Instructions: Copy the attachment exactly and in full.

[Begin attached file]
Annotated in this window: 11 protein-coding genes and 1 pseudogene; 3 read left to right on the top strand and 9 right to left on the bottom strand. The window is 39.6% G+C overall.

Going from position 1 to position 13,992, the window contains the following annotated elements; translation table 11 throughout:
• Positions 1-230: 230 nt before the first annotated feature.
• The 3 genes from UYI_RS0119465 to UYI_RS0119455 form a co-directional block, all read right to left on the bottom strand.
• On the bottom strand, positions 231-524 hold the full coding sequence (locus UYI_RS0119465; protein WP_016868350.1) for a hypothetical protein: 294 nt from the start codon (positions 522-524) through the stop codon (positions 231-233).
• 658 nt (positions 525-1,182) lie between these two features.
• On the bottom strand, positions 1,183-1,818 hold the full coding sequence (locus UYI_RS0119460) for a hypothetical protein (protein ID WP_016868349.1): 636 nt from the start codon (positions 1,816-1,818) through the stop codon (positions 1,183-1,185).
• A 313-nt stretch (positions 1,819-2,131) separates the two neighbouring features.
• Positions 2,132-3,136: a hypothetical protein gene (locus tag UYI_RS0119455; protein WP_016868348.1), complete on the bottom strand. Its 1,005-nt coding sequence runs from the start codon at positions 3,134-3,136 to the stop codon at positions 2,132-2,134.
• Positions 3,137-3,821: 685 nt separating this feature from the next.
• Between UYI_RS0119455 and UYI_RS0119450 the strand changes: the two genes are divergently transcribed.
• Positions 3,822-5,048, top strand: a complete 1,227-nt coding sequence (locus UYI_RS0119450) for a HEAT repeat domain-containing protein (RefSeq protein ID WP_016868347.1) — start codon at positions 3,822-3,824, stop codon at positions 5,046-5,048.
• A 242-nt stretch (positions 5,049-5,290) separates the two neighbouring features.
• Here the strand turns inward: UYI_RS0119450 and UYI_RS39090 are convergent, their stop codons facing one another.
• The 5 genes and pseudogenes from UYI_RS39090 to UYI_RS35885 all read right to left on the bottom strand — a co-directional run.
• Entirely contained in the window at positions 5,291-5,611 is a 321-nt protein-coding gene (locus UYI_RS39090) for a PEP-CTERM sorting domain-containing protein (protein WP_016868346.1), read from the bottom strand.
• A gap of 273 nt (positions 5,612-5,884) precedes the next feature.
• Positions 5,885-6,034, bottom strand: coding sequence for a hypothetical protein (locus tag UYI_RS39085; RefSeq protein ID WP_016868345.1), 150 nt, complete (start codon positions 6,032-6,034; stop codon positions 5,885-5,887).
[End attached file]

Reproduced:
Annotated in this window: 11 protein-coding genes and 1 pseudogene; 3 read left to right on the top strand and 9 right to left on the bottom strand. The window is 39.6% G+C overall.

Going from position 1 to position 13,992, the window contains the following annotated elements; translation table 11 throughout:
• Positions 1-230: 230 nt before the first annotated feature.
• The 3 genes from UYI_RS0119465 to UYI_RS0119455 form a co-directional block, all read right to left on the bottom strand.
• On the bottom strand, positions 231-524 hold the full coding sequence (locus UYI_RS0119465; protein WP_016868350.1) for a hypothetical protein: 294 nt from the start codon (positions 522-524) through the stop codon (positions 231-233).
• 658 nt (positions 525-1,182) lie between these two features.
• On the bottom strand, positions 1,183-1,818 hold the full coding sequence (locus UYI_RS0119460) for a hypothetical protein (protein ID WP_016868349.1): 636 nt from the start codon (positions 1,816-1,818) through the stop codon (positions 1,183-1,185).
• A 313-nt stretch (positions 1,819-2,131) separates the two neighbouring features.
• Positions 2,132-3,136: a hypothetical protein gene (locus tag UYI_RS0119455; protein WP_016868348.1), complete on the bottom strand. Its 1,005-nt coding sequence runs from the start codon at positions 3,134-3,136 to the stop codon at positions 2,132-2,134.
• Positions 3,137-3,821: 685 nt separating this feature from the next.
• Between UYI_RS0119455 and UYI_RS0119450 the strand changes: the two genes are divergently transcribed.
• Positions 3,822-5,048, top strand: a complete 1,227-nt coding sequence (locus UYI_RS0119450) for a HEAT repeat domain-containing protein (RefSeq protein ID WP_016868347.1) — start codon at positions 3,822-3,824, stop codon at positions 5,046-5,048.
• A 242-nt stretch (positions 5,049-5,290) separates the two neighbouring features.
• Here the strand turns inward: UYI_RS0119450 and UYI_RS39090 are convergent, their stop codons facing one another.
• The 5 genes and pseudogenes from UYI_RS39090 to UYI_RS35885 all read right to left on the bottom strand — a co-directional run.
• Entirely contained in the window at positions 5,291-5,611 is a 321-nt protein-coding gene (locus UYI_RS39090) for a PEP-CTERM sorting domain-containing protein (protein WP_016868346.1), read from the bottom strand.
• A gap of 273 nt (positions 5,612-5,884) precedes the next feature.
• Positions 5,885-6,034, bottom strand: coding sequence for a hypothetical protein (locus tag UYI_RS39085; RefSeq protein ID WP_016868345.1), 150 nt, complete (start codon positions 6,032-6,034; stop codon positions 5,885-5,887).